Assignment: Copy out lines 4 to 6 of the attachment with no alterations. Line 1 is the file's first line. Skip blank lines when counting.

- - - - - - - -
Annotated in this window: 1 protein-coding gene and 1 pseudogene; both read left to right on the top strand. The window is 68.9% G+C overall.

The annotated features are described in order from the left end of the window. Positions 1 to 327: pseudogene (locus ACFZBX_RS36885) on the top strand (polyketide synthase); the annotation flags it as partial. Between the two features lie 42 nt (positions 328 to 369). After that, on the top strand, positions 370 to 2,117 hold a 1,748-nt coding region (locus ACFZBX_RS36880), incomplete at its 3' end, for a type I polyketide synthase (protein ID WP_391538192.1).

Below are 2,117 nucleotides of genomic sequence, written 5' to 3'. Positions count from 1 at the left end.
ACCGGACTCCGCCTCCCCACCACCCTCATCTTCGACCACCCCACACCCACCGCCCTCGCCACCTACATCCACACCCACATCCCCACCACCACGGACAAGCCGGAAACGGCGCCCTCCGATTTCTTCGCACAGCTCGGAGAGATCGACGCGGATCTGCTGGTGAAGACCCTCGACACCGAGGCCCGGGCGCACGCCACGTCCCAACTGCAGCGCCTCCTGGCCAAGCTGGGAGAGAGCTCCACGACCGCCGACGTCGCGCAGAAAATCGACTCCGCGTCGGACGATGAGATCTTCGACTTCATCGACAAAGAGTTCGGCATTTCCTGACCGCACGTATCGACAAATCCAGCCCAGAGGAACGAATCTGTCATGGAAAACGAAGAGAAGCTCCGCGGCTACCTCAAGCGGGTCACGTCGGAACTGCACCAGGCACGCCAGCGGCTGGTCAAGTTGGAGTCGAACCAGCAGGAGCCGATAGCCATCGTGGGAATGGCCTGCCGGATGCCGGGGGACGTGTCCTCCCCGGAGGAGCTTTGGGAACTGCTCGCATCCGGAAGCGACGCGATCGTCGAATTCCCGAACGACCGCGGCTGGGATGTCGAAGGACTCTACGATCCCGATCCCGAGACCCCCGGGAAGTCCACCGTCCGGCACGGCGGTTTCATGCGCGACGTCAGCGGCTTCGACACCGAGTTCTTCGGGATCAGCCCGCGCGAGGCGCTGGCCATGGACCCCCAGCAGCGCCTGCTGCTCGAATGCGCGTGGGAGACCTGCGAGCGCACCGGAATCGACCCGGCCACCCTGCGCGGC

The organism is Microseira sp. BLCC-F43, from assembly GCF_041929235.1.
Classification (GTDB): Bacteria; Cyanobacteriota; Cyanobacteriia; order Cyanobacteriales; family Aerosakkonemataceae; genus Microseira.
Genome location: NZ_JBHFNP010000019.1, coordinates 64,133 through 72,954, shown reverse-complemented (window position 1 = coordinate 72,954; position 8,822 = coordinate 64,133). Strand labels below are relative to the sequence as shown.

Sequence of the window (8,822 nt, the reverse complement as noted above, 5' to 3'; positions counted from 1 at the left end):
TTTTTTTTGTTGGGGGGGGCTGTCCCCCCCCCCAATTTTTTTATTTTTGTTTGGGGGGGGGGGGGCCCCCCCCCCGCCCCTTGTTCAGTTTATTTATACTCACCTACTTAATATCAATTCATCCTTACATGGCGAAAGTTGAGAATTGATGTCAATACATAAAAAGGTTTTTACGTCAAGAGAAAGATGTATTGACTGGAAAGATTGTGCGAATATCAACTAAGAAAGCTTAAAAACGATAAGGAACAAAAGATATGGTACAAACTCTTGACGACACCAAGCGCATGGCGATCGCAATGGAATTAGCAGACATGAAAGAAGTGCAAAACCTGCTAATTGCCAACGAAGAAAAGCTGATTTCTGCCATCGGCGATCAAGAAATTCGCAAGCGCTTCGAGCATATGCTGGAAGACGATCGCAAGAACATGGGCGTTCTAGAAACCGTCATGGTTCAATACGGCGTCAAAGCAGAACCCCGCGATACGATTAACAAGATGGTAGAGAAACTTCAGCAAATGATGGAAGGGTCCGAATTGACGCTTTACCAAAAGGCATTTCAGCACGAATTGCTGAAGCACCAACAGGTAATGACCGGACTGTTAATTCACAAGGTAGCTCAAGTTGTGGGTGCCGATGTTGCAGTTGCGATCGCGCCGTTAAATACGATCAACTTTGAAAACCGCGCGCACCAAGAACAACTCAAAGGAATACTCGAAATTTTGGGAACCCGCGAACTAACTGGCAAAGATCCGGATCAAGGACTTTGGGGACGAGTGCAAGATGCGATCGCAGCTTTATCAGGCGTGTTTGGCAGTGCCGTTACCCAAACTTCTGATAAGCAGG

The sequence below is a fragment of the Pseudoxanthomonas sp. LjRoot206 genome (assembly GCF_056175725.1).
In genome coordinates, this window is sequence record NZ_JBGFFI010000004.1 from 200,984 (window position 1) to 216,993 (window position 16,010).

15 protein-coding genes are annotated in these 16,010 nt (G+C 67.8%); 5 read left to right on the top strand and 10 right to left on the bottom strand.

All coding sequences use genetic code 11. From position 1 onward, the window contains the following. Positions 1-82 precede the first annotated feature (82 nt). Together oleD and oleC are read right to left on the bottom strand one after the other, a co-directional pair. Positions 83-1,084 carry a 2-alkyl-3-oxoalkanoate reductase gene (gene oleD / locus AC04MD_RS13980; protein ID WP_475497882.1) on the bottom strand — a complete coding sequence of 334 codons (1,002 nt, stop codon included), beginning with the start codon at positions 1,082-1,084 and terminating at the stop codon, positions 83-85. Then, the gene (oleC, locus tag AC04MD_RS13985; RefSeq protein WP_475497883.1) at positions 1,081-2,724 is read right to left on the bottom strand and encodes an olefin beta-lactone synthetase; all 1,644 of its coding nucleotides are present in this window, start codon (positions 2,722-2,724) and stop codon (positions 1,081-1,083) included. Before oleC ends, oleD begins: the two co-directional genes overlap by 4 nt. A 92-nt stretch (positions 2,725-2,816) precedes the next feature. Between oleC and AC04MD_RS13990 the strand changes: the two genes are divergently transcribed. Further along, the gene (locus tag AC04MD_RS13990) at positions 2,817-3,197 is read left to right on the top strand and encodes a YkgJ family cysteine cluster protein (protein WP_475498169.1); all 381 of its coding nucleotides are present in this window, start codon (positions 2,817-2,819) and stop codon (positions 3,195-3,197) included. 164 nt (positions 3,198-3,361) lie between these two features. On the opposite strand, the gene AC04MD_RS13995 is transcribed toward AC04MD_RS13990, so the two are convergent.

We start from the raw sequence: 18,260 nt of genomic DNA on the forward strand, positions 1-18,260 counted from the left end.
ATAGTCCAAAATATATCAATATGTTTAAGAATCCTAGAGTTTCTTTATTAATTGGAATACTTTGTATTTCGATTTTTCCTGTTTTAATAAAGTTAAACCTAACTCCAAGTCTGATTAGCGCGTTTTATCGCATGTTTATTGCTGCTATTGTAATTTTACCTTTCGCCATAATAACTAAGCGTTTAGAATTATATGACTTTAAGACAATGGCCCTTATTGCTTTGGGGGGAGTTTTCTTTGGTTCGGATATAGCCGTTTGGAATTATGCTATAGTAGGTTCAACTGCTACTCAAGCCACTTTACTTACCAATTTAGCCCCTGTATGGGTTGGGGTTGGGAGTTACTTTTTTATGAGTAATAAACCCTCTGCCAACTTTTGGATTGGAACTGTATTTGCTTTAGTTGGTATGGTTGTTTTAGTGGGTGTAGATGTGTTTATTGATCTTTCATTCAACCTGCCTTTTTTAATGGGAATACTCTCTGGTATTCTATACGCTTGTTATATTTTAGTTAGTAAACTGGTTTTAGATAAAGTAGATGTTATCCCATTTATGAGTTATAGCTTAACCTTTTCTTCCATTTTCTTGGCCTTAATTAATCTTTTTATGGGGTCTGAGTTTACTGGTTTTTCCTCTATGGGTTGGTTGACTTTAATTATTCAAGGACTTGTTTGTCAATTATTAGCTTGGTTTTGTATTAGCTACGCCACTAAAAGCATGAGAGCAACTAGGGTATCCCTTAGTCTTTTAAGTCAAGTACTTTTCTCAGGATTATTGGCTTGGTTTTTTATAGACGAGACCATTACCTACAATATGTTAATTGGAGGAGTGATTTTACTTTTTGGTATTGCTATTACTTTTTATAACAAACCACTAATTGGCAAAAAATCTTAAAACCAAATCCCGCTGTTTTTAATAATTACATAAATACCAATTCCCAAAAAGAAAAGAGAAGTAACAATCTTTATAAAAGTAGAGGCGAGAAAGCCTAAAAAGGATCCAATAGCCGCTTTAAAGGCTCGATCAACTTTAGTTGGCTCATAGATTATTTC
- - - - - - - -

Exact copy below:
ACCGGACTCCGCCTCCCCACCACCCTCATCTTCGACCACCCCACACCCACCGCCCTCGCCACCTACATCCACACCCACATCCCCACCACCACGGACAAGCCGGAAACGGCGCCCTCCGATTTCTTCGCACAGCTCGGAGAGATCGACGCGGATCTGCTGGTGAAGACCCTCGACACCGAGGCCCGGGCGCACGCCACGTCCCAACTGCAGCGCCTCCTGGCCAAGCTGGGAGAGAGCTCCACGACCGCCGACGTCGCGCAGAAAATCGACTCCGCGTCGGACGATGAGATCTTCGACTTCATCGACAAAGAGTTCGGCATTTCCTGACCGCACGTATCGACAAATCCAGCCCAGAGGAACGAATCTGTCATGGAAAACGAAGAGAAGCTCCGCGGCTACCTCAAGCGGGTCACGTCGGAACTGCACCAGGCACGCCAGCGGCTGGTCAAGTTGGAGTCGAACCAGCAGGAGCCGATAGCCATCGTGGGAATGGCCTGCCGGATGCCGGGGGACGTGTCCTCCCCGGAGGAGCTTTGGGAACTGCTCGCATCCGGAAGCGACGCGATCGTCGAATTCCCGAACGACCGCGGCTGGGATGTCGAAGGACTCTACGATCCCGATCCCGAGACCCCCGGGAAGTCCACCGTCCGGCACGGCGGTTTCATGCGCGACGTCAGCGGCTTCGACACCGAGTTCTTCGGGATCAGCCCGCGCGAGGCGCTGGCCATGGACCCCCAGCAGCGCCTGCTGCTCGAATGCGCGTGGGAGACCTGCGAGCGCACCGGAATCGACCCGGCCACCCTGCGCGGC

The organism is Microseira sp. BLCC-F43, from assembly GCF_041929235.1.
Classification (GTDB): Bacteria; Cyanobacteriota; Cyanobacteriia; order Cyanobacteriales; family Aerosakkonemataceae; genus Microseira.